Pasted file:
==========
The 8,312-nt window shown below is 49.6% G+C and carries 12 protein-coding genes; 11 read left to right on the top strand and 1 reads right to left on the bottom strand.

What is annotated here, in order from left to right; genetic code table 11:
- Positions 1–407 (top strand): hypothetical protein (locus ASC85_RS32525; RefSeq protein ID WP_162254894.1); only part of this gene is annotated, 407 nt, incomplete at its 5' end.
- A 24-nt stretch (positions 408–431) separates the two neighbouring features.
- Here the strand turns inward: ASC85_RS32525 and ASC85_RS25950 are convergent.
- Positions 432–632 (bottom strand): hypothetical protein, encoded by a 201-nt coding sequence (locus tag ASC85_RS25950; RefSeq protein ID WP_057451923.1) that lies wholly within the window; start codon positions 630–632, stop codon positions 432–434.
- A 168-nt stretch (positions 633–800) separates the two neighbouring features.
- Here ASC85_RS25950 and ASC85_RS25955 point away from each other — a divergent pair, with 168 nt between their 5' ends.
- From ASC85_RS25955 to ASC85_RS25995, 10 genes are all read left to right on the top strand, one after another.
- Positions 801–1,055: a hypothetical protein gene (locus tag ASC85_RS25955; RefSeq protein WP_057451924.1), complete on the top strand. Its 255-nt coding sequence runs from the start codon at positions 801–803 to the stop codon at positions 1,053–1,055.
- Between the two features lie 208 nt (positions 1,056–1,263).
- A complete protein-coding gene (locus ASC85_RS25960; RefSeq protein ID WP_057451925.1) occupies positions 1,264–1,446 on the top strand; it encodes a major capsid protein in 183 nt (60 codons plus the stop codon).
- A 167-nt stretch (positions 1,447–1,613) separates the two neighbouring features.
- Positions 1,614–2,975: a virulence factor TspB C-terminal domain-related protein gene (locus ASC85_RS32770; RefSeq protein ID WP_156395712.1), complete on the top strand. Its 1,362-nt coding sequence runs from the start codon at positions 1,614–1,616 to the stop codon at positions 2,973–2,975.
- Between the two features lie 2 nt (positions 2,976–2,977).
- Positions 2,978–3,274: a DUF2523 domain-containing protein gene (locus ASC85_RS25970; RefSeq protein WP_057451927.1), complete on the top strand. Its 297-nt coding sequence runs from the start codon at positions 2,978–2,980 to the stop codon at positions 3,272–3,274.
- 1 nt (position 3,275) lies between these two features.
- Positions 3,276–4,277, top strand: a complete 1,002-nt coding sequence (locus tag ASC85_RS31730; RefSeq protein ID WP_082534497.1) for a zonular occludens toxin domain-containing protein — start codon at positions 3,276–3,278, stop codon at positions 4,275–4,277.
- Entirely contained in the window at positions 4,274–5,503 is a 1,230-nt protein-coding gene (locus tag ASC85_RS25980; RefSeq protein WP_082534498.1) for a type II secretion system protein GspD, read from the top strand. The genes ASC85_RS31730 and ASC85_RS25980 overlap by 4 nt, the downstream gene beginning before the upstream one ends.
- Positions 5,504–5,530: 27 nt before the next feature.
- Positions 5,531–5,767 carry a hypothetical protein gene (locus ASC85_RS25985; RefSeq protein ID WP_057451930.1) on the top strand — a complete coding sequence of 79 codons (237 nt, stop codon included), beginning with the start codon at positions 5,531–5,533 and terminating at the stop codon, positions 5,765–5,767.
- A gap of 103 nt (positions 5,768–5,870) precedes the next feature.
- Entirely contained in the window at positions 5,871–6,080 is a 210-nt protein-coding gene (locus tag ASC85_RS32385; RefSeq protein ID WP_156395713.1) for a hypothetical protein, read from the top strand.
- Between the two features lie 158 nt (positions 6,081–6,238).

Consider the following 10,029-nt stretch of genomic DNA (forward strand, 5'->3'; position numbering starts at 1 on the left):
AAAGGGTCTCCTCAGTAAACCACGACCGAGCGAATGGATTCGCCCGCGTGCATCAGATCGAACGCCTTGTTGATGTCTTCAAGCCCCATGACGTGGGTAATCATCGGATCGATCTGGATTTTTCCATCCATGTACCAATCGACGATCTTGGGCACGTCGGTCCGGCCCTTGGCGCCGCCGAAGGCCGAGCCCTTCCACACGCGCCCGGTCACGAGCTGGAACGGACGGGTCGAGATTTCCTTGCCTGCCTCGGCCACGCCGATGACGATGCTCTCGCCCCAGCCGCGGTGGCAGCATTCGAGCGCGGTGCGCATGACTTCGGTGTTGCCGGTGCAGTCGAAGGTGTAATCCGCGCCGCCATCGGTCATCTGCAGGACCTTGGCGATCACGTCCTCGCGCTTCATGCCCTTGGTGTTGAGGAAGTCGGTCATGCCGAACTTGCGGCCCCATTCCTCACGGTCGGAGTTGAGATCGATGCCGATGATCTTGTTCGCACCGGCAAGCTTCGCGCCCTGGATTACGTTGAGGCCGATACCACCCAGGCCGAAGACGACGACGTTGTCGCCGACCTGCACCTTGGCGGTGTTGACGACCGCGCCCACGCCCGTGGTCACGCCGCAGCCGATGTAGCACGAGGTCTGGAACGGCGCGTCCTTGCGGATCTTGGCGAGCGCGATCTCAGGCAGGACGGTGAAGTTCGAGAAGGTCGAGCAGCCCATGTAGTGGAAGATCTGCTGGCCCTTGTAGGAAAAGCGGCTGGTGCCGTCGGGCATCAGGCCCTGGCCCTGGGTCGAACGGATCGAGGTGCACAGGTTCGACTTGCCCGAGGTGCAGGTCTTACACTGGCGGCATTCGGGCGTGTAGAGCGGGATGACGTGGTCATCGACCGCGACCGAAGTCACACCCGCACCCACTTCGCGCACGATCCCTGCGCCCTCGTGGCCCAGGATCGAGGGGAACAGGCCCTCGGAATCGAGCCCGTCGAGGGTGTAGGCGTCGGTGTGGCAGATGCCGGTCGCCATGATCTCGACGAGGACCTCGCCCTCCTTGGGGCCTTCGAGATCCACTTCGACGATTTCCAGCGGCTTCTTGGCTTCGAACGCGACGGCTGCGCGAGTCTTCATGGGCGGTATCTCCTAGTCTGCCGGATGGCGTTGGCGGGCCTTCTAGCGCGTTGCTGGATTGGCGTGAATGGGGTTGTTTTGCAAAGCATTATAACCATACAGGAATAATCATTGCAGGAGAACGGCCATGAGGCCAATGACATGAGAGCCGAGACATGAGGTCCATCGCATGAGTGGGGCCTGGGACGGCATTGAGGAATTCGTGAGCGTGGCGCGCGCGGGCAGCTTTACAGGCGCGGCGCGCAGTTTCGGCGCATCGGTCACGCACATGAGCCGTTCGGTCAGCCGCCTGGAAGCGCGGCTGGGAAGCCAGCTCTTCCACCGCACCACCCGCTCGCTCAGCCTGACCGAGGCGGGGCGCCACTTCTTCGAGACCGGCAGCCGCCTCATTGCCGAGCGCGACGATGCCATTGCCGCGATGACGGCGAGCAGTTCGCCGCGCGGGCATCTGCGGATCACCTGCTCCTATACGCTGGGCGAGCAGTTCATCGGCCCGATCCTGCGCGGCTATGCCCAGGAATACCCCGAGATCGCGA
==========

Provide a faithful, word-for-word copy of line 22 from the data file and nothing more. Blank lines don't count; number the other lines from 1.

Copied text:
- A gap of 103 nt (positions 5,768–5,870) precedes the next feature.